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  • Is Steve Jobs Really Milking the Macintosh?

    August 19th, 2008

    When I read a commentary from John Martellaro of The Mac Observer this week, suggesting that Apple might want to use some of its huge cash reserves to construct a highly-automated manufacturing facility as a hedge against poor working conditions and uncertainties in Asia, I was struck by a single paragraph that contained a quote from Steve Jobs dating back to February of 1996.

    Speaking to Fortune magazine, Jobs said: “If I were running Apple, I would milk the Macintosh for all it’s worth — and get busy on the next great thing. The PC wars are over. Done. Microsoft won a long time ago.”

    Understand this all happened months before Apple actually bought NeXT and brought Steve Jobs back to the company he co-founded, so maybe there was a touch of sour grapes or Monday morning quarterback posturing in that remark.

    Indeed, it’s clear to me that Apple is becoming far more aggressive in its efforts to expand the Mac market, which has to come at the expense of Microsoft. Of course, this is one of those odd business relationships where two companies may compete in some areas, and cooperate in others. It’s all done for the worthy goal of making as much money as possible.

    But what comes back to haunt us is whether there was something in the back of Jobs’ fertile imagination that encouraged him to make this statement about where to take the Macintosh. I mean, it’s not as if there have been huge advancements in Apple’s personal computer technology subsequent to the release of Mac OS X. All of the enhancements have been incremental, designed to better exploit the tools they were already using.

    As far as Macs themselves are concerned, there really haven’t been huge changes in the form factor or the basic feature sets either. Apple is largely leveraging the latest chip designs from Intel, and, of course, AMD/ATI and NVIDIA, its graphic processor suppliers.

    Even when there has an exclusive design from Intel tailored to an Apple product, such as the MacBook Air, Apple’s real competitive advantage is at best a few months. After that, the rest of the PC makers get their own chance to use the very same parts.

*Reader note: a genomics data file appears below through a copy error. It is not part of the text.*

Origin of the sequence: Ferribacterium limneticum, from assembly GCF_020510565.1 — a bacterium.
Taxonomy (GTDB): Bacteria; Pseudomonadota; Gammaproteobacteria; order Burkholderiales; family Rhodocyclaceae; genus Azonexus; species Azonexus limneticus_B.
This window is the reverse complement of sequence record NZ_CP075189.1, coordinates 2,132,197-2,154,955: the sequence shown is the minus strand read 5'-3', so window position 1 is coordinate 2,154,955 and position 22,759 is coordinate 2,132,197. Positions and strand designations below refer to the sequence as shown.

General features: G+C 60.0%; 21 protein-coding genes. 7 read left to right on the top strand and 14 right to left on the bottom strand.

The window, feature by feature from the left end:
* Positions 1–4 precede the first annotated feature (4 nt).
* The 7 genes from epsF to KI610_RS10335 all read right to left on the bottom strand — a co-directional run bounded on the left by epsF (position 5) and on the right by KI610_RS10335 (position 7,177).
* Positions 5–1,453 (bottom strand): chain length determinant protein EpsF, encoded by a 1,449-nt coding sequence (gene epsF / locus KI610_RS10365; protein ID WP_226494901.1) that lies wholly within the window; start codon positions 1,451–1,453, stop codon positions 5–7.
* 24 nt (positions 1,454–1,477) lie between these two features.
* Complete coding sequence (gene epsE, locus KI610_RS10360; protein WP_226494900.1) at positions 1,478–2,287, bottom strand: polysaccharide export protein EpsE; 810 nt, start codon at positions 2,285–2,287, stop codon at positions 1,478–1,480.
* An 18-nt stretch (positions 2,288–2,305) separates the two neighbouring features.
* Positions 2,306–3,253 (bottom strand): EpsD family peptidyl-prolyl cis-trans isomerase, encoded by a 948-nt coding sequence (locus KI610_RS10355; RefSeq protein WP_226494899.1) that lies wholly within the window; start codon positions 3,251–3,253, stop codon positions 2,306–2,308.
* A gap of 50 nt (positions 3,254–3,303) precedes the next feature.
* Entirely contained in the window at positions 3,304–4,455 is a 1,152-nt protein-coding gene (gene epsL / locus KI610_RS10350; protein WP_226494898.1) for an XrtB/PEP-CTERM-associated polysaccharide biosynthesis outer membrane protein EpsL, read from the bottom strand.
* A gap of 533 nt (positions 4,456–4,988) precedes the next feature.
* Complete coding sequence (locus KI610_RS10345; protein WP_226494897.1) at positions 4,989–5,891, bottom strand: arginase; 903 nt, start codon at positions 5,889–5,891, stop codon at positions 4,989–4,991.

Certainly all this has combined to deliver lots of big profits to Apple. Mac sales are growing at several times the rate of personal computers in general, and the market share figures have exceeded 10% in some segments of the U.S. market. In fact, in the price categories in which Apple competes, Macs get a majority share of retail PC purchases. Way to go!

    So is this really an attempt to milk the market until it plateaus? Indeed, are we, as some tech pundits have suggested, in the twilight of the PC era, where something new and different will inevitably take over in the near future?

    Certainly, the overall movement is towards the mobile platform. Around two thirds of Apple’s computer sales are note-books now, and more than half of PCs in general. Certainly having the computing power of a desktop in a compact case is very convenient, because, except for a few niche markets, you don’t have to place a huge, lumbering beast of a tower below your desk. Today’s Mac note-books can be comfortably carted from place to place as needed — and that even applies to the 17-inch MacBook Pro. You can hook them up to larger, stationery displays and external input devices if you choose, so you definitely have the perfect all-in-one device.

    At the same time, Apple’s new Wi-Fi mobile platform is taking portability into a new direction. Today’s iPhone 3G has far more memory, storage space and sheer processing power than Macs built not so many years ago. While the technology still has its teething pains, it won’t be too many years before you’ll be able to use a handheld computer to perform pretty much all of the tasks formerly reserved to larger devices.

    Does this mean you are forever tethered to a touch screen to make such gadgets work? Not necessarily. There’s nothing in the basic technology that — with the appropriate software updates — would prevent you from hooking up wireless input devices, such as a standard mouse and keyboard.

    What about external storage and a large flat panel display? Maybe a special docking system in the near-term would handle those chores. It won’t take a lot of time to develop cost-effective hardware that will allow you to get excellent graphics performance without a physical cable connection.

    These developments, plus the expansion of standard note-books with low-power chips containing four or more processing cores, will send the traditional desktop PC off to a well-deserved retirement.

    Until then, Apple will continue to milk the market for all its worth, no doubt. So it may well be, in what was probably just an off-handed remark, Steve Jobs was totally prophetic.



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